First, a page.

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July 1996

Acquired Immunodeficiency Syndrome and the Eye—1996

Arch Ophthalmol. 1996;114(7):863-866. doi:10.1001/archopht.1996.01100140077013

Sinceits original description in 1981, acquired immunodeficiency syndrome (AIDS) has become a major public health problem. As of January 1,1996, more than 500 000 cases of AIDS had been reported to the Centers for Disease Control and Prevention, Atlanta, Ga; almost 66 000 new cases of AIDS were reported in 1995.1,2 Acquired immunodeficiency syndrome, which is characterized by opportunistic infections or unusual neoplasms, is a late stage of infection with the human immunodeficiency virus (HIV); approximately 1 million people in the United States are infected with HIV.3 Approximately 62% of all patients with AIDS have died.2 Human immunodeficiency virus infection is the leading cause of death among men aged 25 to 44 years and the third leading cause of death among women aged 25 to 44 years.4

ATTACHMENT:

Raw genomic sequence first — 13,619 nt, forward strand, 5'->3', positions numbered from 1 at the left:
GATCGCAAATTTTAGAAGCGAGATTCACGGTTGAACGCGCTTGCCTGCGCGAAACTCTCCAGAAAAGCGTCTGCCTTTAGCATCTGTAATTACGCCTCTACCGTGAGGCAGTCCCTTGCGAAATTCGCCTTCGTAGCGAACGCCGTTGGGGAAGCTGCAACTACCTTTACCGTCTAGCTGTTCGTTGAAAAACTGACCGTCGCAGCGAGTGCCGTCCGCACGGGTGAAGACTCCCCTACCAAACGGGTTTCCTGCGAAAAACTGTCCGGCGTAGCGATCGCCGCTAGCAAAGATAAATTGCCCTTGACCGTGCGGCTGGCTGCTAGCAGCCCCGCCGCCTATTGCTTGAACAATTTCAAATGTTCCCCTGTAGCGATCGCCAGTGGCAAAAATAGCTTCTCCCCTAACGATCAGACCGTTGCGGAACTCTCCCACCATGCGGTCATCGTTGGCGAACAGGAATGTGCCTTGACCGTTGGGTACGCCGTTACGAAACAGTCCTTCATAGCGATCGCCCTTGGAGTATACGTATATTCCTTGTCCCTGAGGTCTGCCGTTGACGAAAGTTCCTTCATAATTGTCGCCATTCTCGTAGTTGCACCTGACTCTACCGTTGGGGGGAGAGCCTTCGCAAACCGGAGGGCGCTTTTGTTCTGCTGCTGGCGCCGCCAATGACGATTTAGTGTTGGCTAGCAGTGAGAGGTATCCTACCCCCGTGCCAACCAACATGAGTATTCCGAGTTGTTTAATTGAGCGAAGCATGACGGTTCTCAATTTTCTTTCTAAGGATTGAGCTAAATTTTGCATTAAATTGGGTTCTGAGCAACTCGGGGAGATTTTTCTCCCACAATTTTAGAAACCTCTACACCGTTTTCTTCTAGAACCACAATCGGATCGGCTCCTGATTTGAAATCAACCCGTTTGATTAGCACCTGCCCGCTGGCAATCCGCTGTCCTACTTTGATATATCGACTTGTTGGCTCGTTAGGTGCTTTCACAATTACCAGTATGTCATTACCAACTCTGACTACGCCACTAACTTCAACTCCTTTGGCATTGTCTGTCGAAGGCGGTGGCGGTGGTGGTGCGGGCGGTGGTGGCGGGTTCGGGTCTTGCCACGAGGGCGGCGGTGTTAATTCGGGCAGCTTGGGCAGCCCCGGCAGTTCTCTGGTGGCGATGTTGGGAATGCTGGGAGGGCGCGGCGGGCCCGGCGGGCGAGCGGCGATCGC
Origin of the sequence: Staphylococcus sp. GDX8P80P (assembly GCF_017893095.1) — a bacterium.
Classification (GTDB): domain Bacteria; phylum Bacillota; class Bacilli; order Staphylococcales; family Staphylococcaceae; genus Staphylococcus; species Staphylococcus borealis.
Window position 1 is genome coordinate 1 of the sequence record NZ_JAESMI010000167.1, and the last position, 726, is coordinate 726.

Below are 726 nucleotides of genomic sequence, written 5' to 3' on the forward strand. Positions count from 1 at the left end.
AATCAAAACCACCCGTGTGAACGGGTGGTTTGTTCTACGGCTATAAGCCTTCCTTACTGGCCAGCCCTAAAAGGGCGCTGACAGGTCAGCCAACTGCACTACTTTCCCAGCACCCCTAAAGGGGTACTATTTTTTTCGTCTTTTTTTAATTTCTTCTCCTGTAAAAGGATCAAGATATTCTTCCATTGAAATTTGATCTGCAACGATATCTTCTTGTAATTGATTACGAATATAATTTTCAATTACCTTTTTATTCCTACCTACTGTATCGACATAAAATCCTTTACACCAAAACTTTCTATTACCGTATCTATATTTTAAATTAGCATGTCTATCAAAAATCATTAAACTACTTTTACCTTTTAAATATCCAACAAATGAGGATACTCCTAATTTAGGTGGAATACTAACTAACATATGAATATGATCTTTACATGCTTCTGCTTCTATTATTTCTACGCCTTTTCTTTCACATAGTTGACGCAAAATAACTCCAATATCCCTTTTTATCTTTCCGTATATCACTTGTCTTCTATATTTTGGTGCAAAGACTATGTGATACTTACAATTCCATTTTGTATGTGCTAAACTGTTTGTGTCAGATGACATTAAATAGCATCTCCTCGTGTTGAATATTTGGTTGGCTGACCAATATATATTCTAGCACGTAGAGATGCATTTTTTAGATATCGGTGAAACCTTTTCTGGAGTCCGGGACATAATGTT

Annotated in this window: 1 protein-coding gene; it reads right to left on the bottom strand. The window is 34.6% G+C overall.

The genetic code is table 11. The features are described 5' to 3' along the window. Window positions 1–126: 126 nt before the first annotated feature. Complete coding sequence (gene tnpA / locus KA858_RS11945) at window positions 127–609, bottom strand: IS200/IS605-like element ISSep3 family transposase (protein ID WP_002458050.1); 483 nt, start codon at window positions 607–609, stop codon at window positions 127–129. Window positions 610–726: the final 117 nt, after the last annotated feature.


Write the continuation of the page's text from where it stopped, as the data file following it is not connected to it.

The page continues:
Ocular findings are common in patients with AIDS and are detected in more than half the patients with AIDS

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